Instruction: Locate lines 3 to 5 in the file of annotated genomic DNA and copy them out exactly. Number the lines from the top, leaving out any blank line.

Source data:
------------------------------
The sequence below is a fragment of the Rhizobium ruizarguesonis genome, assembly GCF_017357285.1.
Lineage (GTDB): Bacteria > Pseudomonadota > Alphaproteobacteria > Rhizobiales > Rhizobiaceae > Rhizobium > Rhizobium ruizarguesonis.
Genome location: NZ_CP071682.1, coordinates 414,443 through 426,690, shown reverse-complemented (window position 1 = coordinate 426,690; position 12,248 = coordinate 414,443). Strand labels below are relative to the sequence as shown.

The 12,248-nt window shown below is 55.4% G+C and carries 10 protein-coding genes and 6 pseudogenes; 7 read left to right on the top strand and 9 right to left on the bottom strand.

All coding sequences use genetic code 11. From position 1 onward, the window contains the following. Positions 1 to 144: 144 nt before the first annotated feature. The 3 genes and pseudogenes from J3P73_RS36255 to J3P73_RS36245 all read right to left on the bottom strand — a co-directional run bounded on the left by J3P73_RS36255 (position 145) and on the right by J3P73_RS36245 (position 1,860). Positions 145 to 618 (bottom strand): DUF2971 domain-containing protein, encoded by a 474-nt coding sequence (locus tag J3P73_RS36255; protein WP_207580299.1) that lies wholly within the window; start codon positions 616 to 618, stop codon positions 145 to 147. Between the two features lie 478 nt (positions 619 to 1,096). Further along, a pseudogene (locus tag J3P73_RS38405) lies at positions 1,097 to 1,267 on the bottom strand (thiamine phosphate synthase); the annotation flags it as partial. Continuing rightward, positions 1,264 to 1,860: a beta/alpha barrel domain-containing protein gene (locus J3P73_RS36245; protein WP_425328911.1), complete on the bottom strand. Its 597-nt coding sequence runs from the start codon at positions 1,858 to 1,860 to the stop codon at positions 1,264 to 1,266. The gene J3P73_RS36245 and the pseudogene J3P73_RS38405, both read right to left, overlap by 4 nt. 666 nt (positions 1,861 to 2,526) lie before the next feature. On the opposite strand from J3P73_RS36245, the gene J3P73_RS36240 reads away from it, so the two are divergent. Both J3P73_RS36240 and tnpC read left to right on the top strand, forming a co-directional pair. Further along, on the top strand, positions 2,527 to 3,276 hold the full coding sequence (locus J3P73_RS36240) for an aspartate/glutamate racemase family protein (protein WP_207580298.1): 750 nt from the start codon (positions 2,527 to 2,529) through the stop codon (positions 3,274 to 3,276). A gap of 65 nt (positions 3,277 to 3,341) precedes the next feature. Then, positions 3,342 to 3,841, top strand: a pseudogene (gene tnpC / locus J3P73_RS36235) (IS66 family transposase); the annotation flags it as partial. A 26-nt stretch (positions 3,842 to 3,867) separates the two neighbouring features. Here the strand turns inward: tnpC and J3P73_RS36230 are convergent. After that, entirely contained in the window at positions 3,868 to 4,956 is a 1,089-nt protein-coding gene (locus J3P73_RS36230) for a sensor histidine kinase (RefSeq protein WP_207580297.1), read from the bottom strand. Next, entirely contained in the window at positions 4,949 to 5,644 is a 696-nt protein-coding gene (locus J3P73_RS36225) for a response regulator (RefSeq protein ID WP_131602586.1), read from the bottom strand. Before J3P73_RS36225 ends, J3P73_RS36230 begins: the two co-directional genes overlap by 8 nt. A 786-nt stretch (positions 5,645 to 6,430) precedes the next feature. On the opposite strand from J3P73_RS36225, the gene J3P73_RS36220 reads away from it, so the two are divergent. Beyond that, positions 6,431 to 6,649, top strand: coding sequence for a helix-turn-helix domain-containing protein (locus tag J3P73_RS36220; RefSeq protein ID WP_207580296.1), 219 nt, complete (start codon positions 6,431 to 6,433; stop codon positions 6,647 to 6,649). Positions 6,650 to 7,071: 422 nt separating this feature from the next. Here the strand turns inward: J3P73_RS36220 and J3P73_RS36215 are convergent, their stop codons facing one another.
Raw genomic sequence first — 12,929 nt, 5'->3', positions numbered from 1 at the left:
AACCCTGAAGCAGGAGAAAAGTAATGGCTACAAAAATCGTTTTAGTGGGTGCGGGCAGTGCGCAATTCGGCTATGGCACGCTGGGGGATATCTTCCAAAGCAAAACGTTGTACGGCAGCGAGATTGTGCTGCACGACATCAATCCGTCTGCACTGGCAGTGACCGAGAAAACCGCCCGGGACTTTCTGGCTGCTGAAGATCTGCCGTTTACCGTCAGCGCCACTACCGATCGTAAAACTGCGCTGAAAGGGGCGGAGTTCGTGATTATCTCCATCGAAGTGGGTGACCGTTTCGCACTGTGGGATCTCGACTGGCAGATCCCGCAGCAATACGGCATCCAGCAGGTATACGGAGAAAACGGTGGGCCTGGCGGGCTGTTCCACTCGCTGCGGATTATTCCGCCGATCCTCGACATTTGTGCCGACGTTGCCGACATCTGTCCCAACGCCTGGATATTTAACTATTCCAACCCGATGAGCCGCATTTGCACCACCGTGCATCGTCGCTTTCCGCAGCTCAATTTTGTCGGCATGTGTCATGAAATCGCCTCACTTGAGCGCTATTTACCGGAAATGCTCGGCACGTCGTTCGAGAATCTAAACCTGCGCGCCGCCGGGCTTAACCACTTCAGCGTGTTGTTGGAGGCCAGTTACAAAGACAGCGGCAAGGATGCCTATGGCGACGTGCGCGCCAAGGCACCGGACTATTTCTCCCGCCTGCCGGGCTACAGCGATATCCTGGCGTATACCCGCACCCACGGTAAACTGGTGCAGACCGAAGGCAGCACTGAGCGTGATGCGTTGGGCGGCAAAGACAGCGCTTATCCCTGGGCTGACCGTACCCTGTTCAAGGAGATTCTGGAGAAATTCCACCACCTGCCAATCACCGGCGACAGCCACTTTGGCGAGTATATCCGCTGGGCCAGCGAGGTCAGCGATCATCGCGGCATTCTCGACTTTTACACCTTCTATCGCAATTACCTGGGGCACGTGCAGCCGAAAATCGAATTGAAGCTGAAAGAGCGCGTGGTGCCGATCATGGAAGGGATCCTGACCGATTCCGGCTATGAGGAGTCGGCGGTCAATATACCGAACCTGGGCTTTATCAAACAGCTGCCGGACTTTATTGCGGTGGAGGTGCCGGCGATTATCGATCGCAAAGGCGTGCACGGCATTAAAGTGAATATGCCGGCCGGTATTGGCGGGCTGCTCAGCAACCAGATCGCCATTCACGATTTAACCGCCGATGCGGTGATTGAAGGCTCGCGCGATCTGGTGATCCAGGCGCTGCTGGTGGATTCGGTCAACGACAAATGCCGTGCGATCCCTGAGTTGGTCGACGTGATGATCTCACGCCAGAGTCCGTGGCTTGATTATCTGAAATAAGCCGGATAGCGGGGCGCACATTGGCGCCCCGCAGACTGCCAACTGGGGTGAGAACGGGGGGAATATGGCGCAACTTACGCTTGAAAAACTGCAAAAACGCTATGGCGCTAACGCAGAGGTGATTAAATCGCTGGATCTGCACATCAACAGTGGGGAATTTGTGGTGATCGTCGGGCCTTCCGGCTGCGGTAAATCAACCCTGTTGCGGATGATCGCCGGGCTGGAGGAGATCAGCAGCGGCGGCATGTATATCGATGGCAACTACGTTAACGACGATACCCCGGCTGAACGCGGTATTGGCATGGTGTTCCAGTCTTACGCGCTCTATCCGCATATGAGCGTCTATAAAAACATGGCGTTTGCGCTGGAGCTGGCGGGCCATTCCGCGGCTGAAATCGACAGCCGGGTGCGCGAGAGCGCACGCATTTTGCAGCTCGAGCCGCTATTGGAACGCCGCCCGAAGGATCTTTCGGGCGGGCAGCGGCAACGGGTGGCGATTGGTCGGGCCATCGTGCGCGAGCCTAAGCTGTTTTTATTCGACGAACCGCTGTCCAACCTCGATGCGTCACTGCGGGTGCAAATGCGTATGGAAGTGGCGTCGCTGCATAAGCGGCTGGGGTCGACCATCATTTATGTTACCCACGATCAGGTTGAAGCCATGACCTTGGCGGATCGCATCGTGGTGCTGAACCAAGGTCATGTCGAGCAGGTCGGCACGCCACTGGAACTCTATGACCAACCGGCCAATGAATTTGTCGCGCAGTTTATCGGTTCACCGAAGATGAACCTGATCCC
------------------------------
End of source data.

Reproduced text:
Genome location: NZ_CP071682.1, coordinates 414,443 through 426,690, shown reverse-complemented (window position 1 = coordinate 426,690; position 12,248 = coordinate 414,443). Strand labels below are relative to the sequence as shown.

The 12,248-nt window shown below is 55.4% G+C and carries 10 protein-coding genes and 6 pseudogenes; 7 read left to right on the top strand and 9 right to left on the bottom strand.

All coding sequences use genetic code 11. From position 1 onward, the window contains the following. Positions 1 to 144: 144 nt before the first annotated feature. The 3 genes and pseudogenes from J3P73_RS36255 to J3P73_RS36245 all read right to left on the bottom strand — a co-directional run bounded on the left by J3P73_RS36255 (position 145) and on the right by J3P73_RS36245 (position 1,860). Positions 145 to 618 (bottom strand): DUF2971 domain-containing protein, encoded by a 474-nt coding sequence (locus tag J3P73_RS36255; protein WP_207580299.1) that lies wholly within the window; start codon positions 616 to 618, stop codon positions 145 to 147. Between the two features lie 478 nt (positions 619 to 1,096). Further along, a pseudogene (locus tag J3P73_RS38405) lies at positions 1,097 to 1,267 on the bottom strand (thiamine phosphate synthase); the annotation flags it as partial. Continuing rightward, positions 1,264 to 1,860: a beta/alpha barrel domain-containing protein gene (locus J3P73_RS36245; protein WP_425328911.1), complete on the bottom strand. Its 597-nt coding sequence runs from the start codon at positions 1,858 to 1,860 to the stop codon at positions 1,264 to 1,266. The gene J3P73_RS36245 and the pseudogene J3P73_RS38405, both read right to left, overlap by 4 nt. 666 nt (positions 1,861 to 2,526) lie before the next feature. On the opposite strand from J3P73_RS36245, the gene J3P73_RS36240 reads away from it, so the two are divergent. Both J3P73_RS36240 and tnpC read left to right on the top strand, forming a co-directional pair. Further along, on the top strand, positions 2,527 to 3,276 hold the full coding sequence (locus J3P73_RS36240) for an aspartate/glutamate racemase family protein (protein WP_207580298.1): 750 nt from the start codon (positions 2,527 to 2,529) through the stop codon (positions 3,274 to 3,276). A gap of 65 nt (positions 3,277 to 3,341) precedes the next feature. Then, positions 3,342 to 3,841, top strand: a pseudogene (gene tnpC / locus J3P73_RS36235) (IS66 family transposase); the annotation flags it as partial. A 26-nt stretch (positions 3,842 to 3,867) separates the two neighbouring features. Here the strand turns inward: tnpC and J3P73_RS36230 are convergent. After that, entirely contained in the window at positions 3,868 to 4,956 is a 1,089-nt protein-coding gene (locus J3P73_RS36230) for a sensor histidine kinase (RefSeq protein WP_207580297.1), read from the bottom strand. Next, entirely contained in the window at positions 4,949 to 5,644 is a 696-nt protein-coding gene (locus J3P73_RS36225) for a response regulator (RefSeq protein ID WP_131602586.1), read from the bottom strand. Before J3P73_RS36225 ends, J3P73_RS36230 begins: the two co-directional genes overlap by 8 nt. A 786-nt stretch (positions 5,645 to 6,430) precedes the next feature. On the opposite strand from J3P73_RS36225, the gene J3P73_RS36220 reads away from it, so the two are divergent. Beyond that, positions 6,431 to 6,649, top strand: coding sequence for a helix-turn-helix domain-containing protein (locus tag J3P73_RS36220; RefSeq protein ID WP_207580296.1), 219 nt, complete (start codon positions 6,431 to 6,433; stop codon positions 6,647 to 6,649). Positions 6,650 to 7,071: 422 nt separating this feature from the next. Here the strand turns inward: J3P73_RS36220 and J3P73_RS36215 are convergent, their stop codons facing one another.